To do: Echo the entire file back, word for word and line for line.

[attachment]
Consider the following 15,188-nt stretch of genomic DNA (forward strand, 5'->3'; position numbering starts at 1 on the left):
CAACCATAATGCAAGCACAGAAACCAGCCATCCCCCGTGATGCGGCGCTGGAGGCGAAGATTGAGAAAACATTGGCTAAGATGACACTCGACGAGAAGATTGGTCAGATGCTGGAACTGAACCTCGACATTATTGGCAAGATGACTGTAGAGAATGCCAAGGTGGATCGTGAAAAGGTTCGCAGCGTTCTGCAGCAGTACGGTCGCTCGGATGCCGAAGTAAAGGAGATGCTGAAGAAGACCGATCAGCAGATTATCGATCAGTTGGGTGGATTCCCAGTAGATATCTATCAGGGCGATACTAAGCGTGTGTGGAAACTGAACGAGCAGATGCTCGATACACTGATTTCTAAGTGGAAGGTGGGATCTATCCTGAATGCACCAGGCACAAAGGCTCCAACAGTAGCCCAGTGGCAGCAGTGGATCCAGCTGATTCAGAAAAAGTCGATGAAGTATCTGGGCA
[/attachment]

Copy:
Consider the following 15,188-nt stretch of genomic DNA (forward strand, 5'->3'; position numbering starts at 1 on the left):
CAACCATAATGCAAGCACAGAAACCAGCCATCCCCCGTGATGCGGCGCTGGAGGCGAAGATTGAGAAAACATTGGCTAAGATGACACTCGACGAGAAGATTGGTCAGATGCTGGAACTGAACCTCGACATTATTGGCAAGATGACTGTAGAGAATGCCAAGGTGGATCGTGAAAAGGTTCGCAGCGTTCTGCAGCAGTACGGTCGCTCGGATGCCGAAGTAAAGGAGATGCTGAAGAAGACCGATCAGCAGATTATCGATCAGTTGGGTGGATTCCCAGTAGATATCTATCAGGGCGATACTAAGCGTGTGTGGAAACTGAACGAGCAGATGCTCGATACACTGATTTCTAAGTGGAAGGTGGGATCTATCCTGAATGCACCAGGCACAAAGGCTCCAACAGTAGCCCAGTGGCAGCAGTGGATCCAGCTGATTCAGAAAAAGTCGATGAAGTATCTGGGCA